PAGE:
Horsehead Nebula without stars

13.1. Tapio Lahtinen, a regular user of the Fregenal de le Sierra remote telescope in Spain, photographed the IC 434 emission nebula in which a shadowed area makes the Horsehead Nebula. Lahtinen writes that he saw a nice version of the object with a rarer image palette and decided to try the same thing himself. "I am very satisfied with this, especially since I got rid of the disturbing stars," he says.

Reflection-lower sun in Pori

7.1. Halo year has started on a very good note. Tuikku Asikainen was caught in Pori on 6.1. the reflection of the lower sun. The phenomenon can be seen in the picture as a diffuse pillar against the cloud raft. Its primary light source is the reflection of sunlight from water or ice.

Quadrantids went quietly

7.1. From the maximum night of the quadrants 3/4.1. there were no observations at all. The only reports in Taivaanvahti are the three probable quadrantite fireballs caught by automatic cameras of Vesa Vasankari (photo) in Jyväskylä two nights before. Based on international observations, the ZHR value – the calculated corrected number of meteors per hour seen under optimal conditions – seems to have been around 40, which is a very low reading.

Diamond ring from ice crystals

6.1. The diamond ring visible in solar eclipses has its counterpart in halo phenomena. On Ilmajoki 4.1. Jan in a display photographed by Mauri Korpi the parhelic circle has the Moon as a jewel on it. This requires all crystals to fall in plate orientation. Of course, the parhelia spots break the impression a bit. They disappear at an altitude of 60 degrees at the latest, but from an altitude of 57 degrees circumhorizon arc comes along.

Uranus was seen going behind the Moon

3.1 . There are currently four observations of the eclipse of Uranus, which started on the night of 1/2 Jan around half past one. One of the observers was Petri Martikainen, whose video is shown here as a shortened and cropped version. The more challenging exit from the bright edge of the moon an hour later was not observed.

Quadrantids maximum at hand

2.1 . The calculated maximum of the Quadrantids is 3.1. at 22:40 Finnish time. At that time, the radiant is 31 degrees above horizon in Utsjokoki, 22 degrees in Helsinki and rising higher. According to the IMO, the peak of the meteor shower is relatively sharp, lasting about six hours, and there are fluctuations in activity, which is why it is good to observe for at least an hour if at first you can barely see meteors. In the picture, Satu Juvonen's shooting stars during the maximum of the 2020 Quadrantids.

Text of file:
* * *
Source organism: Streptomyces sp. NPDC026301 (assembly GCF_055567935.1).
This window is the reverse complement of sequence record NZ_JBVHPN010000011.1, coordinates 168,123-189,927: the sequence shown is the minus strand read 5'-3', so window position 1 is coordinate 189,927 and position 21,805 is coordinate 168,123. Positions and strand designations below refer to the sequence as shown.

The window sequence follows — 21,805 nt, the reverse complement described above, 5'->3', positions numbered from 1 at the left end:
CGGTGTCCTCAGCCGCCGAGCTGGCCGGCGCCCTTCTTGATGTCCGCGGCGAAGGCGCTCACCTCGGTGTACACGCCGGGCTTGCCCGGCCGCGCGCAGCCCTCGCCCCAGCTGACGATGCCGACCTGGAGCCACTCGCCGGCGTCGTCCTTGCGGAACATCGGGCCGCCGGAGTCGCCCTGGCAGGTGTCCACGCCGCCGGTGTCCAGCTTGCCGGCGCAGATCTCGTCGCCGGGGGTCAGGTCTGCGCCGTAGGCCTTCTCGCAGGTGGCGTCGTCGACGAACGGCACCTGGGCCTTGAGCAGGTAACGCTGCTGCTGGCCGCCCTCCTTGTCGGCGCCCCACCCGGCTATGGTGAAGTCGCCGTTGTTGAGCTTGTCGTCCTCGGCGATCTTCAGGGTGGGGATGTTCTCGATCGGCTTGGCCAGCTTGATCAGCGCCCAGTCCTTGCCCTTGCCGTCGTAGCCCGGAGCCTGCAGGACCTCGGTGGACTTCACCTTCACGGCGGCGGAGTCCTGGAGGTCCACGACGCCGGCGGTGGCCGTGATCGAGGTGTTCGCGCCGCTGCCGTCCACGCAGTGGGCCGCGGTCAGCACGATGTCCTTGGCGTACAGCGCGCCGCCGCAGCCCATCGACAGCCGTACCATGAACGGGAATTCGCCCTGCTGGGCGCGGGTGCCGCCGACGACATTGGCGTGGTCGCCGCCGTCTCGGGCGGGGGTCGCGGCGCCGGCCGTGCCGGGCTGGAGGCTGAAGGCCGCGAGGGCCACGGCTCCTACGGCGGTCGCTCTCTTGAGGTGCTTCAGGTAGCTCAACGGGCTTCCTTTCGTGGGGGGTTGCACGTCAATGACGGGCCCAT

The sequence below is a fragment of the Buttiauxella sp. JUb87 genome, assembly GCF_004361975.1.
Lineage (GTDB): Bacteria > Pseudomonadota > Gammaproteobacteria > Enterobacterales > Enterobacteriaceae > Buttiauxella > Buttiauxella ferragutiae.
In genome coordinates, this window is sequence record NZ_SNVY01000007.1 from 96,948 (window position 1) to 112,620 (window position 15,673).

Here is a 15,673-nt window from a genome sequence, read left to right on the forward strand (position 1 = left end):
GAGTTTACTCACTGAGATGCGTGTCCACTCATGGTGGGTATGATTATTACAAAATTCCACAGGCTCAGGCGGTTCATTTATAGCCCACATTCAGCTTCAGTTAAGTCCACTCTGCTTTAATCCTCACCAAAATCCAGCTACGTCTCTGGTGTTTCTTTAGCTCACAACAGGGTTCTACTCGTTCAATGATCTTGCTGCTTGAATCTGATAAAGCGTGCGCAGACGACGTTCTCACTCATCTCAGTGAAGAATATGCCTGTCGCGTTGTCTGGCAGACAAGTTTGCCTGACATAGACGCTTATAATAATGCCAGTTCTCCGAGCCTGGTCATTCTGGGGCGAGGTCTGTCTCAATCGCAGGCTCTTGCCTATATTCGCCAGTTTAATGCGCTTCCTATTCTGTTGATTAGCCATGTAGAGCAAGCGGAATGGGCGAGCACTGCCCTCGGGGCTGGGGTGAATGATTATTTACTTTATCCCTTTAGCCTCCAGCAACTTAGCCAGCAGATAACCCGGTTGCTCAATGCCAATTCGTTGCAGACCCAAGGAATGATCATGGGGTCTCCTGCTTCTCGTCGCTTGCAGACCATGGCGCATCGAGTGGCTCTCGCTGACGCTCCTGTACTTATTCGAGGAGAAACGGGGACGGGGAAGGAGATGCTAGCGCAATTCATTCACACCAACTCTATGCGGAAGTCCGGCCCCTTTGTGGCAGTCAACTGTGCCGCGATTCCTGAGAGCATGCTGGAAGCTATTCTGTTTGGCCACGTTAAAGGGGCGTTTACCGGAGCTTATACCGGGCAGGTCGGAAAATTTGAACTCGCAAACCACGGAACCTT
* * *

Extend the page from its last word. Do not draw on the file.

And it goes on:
Uranus goes behind the moon next night

1.1 . The early December eclipse of Uranus was not seen, but a new opportunity presents itself on January 2. The start and end times are 00:36-01:29 in Helsinki and 00:20-01:22 in Utsjoki. The moon is 78% illuminated, the occultation starts from the shadowy and ends at the illuminated edge. And example is given by the observation on 14.9.2022, where it was possible to record both entry and exit. Image Stellarium.

Comet C/2022 E3 (ZTF) brightening

26.12. Christmas brought several observations of the #1 comet of the winter, C/2022 E3 (ZTF). The object discovered in March with the equipment of the Zwicky Transient Facility is getting brighter and may become visible to the naked eye at the turn of Jan-Feb. Here are the pictures of Tapio Lahtinen (on the left) and Petri Kuossari, the former captured with the Fregenal de la Sierra remote observatory telescope.

Surface helic arc

26.12. The cold season also brings surface halos. A rare yet every wintery surface helic arc caught Marko Mikkilä's attention on Christmas day in Nivala (right). The following night, Lasse Nurminen snapped the phenomenon in the car headlights (left). Opportunity to see the surface solar arc is when the snow surface is "hairs erect" from crystals grown by the moisture in the air.

A piece of Spaghetti nebula

23.12. Between the constellations of Auriga and Taurus is the fibrous supernova remnant Simeis 147, or the Spaghetti Nebula. Vesa Vauhkonen, who took the photo on December 19, says that the object is particularly challenging for amateur equipment. This nebula with a diameter of three degrees did not fit completely into the image field, the link contains previous observations where the object can be seen in its entirety.